TUESDAY, Sept. 6, 2022 (HealthDay News) — For patients with recently diagnosed atrial fibrillation (AF) and low stroke risk, early rhythm control compared with rate control is associated with a consistently lower risk for adverse cardiovascular outcomes, according to a study published online Sept. 6 in the Annals of Internal Medicine.
Daehoon Kim, M.D., M.P.H., from Yonsei University College of Medicine in Seoul, South Korea, and colleagues note that rhythm control is associated with a lower risk for adverse cardiovascular outcomes compared with usual care among patients recently diagnosed with atrial fibrillation with a CHA2DS2-VASc score of approximately ≥2 in the Early Treatment of Atrial Fibrillation for Stroke Prevention Trial (EAST-AFNET 4). The researchers examined whether these results can be generalized to patients with a low risk for stroke. The effect of early rhythm control on a primary composite outcome was compared among eligible and ineligible patients for EAST-AFNET4.
Data were included for 54,216 patients with AF with early rhythm control or rate control therapy; 69.3 percent were eligible for the trial (median CHA2DS2-VASc score, 4). The researchers found that among these patients, early rhythm control was associated with a reduced risk for the primary composite outcome versus rate control (hazard ratio, 0.86). For the 16,659 low-risk participants who did not meet the inclusion criteria (CHA2DS2-VASc score, 1), there was a consistent association observed for early rhythm control with a lower risk for the primary outcome (hazard ratio, 0.81).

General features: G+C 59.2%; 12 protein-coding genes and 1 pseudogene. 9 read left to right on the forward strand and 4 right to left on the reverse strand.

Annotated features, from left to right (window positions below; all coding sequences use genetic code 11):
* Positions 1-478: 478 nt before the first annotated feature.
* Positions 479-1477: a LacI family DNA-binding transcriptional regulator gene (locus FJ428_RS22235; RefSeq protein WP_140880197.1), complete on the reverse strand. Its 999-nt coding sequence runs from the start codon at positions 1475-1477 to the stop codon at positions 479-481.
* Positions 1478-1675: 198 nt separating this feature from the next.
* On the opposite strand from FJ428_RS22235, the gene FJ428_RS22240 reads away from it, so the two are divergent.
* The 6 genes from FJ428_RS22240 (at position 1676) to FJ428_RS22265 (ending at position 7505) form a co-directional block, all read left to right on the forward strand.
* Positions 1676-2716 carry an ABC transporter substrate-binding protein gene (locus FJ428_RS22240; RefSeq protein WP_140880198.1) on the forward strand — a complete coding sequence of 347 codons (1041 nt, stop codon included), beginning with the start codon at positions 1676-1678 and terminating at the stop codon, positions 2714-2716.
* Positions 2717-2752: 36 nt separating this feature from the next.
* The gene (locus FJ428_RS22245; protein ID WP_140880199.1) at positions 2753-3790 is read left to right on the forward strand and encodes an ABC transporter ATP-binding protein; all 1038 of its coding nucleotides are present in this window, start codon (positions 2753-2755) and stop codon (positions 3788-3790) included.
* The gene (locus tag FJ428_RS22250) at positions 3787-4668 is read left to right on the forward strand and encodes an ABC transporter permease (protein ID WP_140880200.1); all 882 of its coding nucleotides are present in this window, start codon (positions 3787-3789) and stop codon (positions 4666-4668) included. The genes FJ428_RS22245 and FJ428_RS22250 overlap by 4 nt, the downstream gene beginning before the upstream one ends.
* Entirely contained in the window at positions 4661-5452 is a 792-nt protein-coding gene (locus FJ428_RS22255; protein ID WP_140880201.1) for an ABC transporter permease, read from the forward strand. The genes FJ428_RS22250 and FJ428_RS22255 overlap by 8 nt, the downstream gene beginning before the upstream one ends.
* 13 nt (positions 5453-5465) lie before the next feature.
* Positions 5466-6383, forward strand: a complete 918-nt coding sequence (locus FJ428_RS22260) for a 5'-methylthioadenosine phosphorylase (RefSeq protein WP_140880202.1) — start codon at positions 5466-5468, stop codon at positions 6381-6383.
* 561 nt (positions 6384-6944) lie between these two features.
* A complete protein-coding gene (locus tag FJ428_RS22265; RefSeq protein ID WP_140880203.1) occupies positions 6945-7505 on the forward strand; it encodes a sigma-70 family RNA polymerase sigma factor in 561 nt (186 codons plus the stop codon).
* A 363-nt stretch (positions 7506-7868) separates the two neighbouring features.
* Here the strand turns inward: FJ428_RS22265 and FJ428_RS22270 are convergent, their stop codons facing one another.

“The beneficial association between early rhythm control (versus rate control) and cardiovascular outcomes was consistently observed in low-risk patients who did not meet the EAST-AFNET 4 eligibility criteria, as well as in the eligible patients,” the authors write.
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